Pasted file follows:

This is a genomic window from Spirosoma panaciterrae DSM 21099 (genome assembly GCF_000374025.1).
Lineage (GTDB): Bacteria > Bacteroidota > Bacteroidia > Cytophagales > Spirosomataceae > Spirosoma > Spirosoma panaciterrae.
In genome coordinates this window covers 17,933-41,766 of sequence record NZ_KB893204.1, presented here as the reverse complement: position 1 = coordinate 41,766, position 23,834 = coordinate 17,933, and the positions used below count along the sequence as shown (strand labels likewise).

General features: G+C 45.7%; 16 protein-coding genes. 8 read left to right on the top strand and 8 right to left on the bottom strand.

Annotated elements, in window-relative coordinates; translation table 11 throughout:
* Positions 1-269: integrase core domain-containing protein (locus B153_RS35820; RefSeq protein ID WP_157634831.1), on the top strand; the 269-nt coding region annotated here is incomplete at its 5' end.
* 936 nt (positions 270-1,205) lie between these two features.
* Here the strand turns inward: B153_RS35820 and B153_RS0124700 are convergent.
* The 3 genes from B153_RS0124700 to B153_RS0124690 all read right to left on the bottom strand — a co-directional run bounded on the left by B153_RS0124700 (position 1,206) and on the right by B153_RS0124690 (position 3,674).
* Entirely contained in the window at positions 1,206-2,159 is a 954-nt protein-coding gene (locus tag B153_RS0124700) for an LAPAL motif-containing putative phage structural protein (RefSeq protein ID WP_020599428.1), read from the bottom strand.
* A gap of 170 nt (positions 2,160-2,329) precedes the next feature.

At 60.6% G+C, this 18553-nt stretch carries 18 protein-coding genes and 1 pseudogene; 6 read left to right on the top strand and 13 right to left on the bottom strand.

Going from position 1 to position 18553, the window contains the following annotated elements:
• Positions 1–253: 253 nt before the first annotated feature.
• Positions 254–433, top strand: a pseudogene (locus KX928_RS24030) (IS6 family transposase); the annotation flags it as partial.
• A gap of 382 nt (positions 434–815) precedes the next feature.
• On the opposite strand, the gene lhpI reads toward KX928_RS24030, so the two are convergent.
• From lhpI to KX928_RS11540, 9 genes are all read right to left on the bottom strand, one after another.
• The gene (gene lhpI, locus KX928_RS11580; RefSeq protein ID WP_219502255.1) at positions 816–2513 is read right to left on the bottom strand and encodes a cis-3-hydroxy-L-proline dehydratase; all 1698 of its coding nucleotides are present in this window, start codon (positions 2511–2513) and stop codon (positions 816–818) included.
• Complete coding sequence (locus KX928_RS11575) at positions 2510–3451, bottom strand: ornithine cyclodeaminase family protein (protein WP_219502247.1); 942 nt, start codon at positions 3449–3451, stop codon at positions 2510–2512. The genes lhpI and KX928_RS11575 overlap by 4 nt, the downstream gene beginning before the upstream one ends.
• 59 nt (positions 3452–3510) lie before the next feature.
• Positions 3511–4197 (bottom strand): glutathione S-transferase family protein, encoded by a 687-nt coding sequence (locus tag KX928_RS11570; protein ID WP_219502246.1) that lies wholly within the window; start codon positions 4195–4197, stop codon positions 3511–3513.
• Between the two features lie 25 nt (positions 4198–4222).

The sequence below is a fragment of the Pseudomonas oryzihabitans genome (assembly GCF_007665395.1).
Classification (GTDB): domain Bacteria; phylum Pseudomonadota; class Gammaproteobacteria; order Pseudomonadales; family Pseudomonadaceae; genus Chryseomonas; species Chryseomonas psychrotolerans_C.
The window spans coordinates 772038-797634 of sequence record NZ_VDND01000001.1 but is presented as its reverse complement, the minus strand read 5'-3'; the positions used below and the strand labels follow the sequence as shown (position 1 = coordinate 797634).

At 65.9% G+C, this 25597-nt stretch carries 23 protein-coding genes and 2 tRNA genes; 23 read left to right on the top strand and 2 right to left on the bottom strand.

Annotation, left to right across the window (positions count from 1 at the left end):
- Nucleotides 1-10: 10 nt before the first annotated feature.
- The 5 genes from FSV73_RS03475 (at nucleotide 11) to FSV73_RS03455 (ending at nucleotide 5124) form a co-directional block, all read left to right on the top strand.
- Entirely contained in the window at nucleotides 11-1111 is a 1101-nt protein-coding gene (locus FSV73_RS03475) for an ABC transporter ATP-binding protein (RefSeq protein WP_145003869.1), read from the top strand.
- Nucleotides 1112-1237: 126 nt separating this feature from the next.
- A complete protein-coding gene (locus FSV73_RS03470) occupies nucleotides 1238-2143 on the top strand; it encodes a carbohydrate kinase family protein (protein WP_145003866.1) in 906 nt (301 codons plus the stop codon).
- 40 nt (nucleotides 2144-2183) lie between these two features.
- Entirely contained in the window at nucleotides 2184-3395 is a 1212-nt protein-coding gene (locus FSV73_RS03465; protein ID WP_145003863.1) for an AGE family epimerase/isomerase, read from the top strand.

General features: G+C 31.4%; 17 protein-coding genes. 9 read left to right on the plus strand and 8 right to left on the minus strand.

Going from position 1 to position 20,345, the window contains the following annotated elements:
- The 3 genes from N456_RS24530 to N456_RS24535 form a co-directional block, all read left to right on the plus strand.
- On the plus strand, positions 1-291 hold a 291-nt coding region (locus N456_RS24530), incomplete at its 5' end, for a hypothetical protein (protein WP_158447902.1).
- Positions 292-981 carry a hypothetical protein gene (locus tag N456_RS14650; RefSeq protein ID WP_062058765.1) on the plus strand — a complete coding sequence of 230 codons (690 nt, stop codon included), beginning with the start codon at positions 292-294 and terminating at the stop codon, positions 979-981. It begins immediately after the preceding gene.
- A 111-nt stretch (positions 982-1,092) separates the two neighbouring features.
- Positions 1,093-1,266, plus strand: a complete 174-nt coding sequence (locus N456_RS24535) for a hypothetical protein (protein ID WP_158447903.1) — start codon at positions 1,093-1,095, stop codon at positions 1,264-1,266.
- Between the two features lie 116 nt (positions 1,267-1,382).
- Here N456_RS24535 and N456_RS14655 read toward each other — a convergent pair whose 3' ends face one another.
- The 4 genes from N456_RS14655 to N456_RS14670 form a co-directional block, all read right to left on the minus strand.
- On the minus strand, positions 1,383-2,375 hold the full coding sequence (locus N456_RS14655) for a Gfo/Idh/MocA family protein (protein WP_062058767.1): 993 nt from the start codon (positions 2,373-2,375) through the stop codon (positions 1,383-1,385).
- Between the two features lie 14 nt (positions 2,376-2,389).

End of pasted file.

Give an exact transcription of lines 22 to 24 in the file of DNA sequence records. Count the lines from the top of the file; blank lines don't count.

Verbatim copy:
• Positions 3511–4197 (bottom strand): glutathione S-transferase family protein, encoded by a 687-nt coding sequence (locus tag KX928_RS11570; protein ID WP_219502246.1) that lies wholly within the window; start codon positions 4195–4197, stop codon positions 3511–3513.
• Between the two features lie 25 nt (positions 4198–4222).

The sequence below is a fragment of the Pseudomonas oryzihabitans genome (assembly GCF_007665395.1).